Today at its Airbnb Open conference, Airbnb announced a few new tools to help hosts. The company tackles every step when it comes to becoming a host, from pricing to making sure your guests have everything they need.
So what does it mean when you have this badge? This place will have Wi-Fi, a designated workspace, an iron and hair dryer and a strict policy when it comes to cancellations — hosts can’t cancel less than seven days before your stay.
When it comes to host tools, there is a new Host Assist feature for easy key management. The company has been working with connected locks companies and key exchange companies (August, Danalock, Igloohome, Kevo, Keycafe, Lockstate, Miwa, Nest and Yale) to let you easily grant access to your apartment to your guests. Airbnb will send virtual keys to guests or let you hide a key.
In particular, Keycafe has key lockboxes to “hide” physical keys. Keycafe is launching in Paris today. Host Assist is available today.
Finally, the company is adding smart pricing in order to let you know how you should price your listing — once you turn it on, it will adjust the price of your listing automatically within a range set by the host. Airbnb hosts cheered in the audience when the company announced the news. The company monitors demands and offers in order to provide a better price. The idea is that hosts get more money by lowering prices to improve filling rates and raising prices when it makes sense.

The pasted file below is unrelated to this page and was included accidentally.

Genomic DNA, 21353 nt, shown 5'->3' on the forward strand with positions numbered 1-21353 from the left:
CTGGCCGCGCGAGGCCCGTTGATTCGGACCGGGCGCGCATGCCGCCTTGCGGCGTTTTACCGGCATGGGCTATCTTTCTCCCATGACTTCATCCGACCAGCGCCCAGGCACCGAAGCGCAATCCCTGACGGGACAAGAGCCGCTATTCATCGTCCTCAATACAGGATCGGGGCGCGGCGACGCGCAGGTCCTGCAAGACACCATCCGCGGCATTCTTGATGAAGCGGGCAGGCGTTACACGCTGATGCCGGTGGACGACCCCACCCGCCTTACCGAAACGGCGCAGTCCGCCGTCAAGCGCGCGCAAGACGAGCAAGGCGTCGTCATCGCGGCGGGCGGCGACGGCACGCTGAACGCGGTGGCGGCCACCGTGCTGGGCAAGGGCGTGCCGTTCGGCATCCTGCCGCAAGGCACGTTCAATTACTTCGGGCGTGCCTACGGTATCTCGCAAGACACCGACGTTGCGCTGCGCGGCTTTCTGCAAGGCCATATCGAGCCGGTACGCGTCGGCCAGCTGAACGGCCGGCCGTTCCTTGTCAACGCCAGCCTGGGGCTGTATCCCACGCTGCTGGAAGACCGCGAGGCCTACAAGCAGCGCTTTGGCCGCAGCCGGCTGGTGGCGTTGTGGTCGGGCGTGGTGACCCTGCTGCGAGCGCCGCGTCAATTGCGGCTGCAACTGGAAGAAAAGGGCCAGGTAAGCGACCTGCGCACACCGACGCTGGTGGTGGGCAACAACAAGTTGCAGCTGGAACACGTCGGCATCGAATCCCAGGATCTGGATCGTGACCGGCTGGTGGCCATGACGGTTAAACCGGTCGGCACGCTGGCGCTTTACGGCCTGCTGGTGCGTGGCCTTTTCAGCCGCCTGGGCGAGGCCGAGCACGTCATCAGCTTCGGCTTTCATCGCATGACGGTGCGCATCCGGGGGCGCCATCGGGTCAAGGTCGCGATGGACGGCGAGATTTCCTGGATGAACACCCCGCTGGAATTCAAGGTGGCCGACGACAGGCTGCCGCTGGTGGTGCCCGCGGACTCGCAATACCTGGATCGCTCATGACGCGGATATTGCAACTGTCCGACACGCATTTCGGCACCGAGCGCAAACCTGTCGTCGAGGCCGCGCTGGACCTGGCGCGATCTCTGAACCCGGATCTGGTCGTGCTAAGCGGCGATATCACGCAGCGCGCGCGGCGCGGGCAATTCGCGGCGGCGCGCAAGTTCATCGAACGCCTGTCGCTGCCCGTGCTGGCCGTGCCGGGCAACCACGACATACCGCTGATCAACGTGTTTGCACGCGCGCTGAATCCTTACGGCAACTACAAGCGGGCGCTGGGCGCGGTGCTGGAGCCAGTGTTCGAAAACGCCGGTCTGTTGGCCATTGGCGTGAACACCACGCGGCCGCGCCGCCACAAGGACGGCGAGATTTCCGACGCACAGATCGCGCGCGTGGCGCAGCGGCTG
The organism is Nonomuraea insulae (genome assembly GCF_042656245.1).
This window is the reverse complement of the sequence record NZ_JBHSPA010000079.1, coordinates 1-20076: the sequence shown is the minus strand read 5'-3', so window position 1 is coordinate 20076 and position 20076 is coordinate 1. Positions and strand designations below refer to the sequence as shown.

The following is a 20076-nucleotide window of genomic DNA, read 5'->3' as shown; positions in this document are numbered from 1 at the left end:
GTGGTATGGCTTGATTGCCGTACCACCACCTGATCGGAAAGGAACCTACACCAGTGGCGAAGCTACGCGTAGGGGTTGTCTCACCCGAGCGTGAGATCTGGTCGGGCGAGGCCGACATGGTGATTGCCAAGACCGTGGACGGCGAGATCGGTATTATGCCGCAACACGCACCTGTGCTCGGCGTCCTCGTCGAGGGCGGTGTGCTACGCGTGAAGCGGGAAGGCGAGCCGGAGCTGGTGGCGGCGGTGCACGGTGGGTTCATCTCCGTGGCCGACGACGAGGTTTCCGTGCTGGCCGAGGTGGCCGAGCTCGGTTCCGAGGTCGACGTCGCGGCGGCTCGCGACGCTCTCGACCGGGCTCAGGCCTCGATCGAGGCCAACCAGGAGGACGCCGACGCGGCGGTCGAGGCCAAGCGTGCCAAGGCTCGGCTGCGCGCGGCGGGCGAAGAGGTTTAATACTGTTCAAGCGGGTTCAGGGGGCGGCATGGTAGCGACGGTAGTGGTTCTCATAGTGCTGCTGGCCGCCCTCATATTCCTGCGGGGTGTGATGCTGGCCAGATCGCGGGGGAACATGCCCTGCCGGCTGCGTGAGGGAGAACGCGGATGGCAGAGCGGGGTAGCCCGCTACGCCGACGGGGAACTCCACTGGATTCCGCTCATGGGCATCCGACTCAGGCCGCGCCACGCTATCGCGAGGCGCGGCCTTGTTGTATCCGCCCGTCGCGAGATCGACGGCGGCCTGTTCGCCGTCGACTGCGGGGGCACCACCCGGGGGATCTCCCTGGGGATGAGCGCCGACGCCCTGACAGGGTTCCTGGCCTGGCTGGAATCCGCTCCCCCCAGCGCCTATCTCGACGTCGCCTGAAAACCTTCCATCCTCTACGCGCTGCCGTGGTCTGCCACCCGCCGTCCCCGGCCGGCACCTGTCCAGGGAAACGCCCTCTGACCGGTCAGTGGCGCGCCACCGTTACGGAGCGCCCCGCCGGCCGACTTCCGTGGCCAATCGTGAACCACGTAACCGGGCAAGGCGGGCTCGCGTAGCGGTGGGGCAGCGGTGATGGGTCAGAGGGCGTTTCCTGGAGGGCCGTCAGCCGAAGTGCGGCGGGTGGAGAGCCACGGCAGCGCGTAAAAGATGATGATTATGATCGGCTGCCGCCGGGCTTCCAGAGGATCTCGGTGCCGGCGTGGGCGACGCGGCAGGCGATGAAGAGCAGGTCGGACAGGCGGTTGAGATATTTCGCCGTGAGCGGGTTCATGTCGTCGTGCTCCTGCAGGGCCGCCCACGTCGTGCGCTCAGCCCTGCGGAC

Smart pricing is going to be a progressive rollout. It is available for web and mobile hosts starting today for Airbnb Open attendees. Other hosts will get it later.
There is a new dashboard for hosts to get a better view of your pending requests, upcoming guests, reviews and more. The community section has been revamped as well. The new features are all about making it easier for new hosts to get advice from super hosts.
Overall, these new tools are nice addition and make the hosting experience better for existing and new hosts. All of these new features should help the company when it comes to getting more hosts on board, getting more guests in existing listings and improving the company’s bottom line.
Ever since Airbnb was created, 60 million people stayed in Airbnb listings. This year alone, 25 million people stayed in an Airbnb place. Cuba and Asia are two important growth markets for the company.
VP of Product Joe Zadeh announced some changes in the sign-up flow. New users will first be greeted by a message saying that you’re staying in a home, not a hotel. Then you’ll have to upload a profile picture before sending your first message. You’ll also have to accept house rules. All of this was (of course) well received by the audience at Airbnb Open. The new sign-up flow was released last week.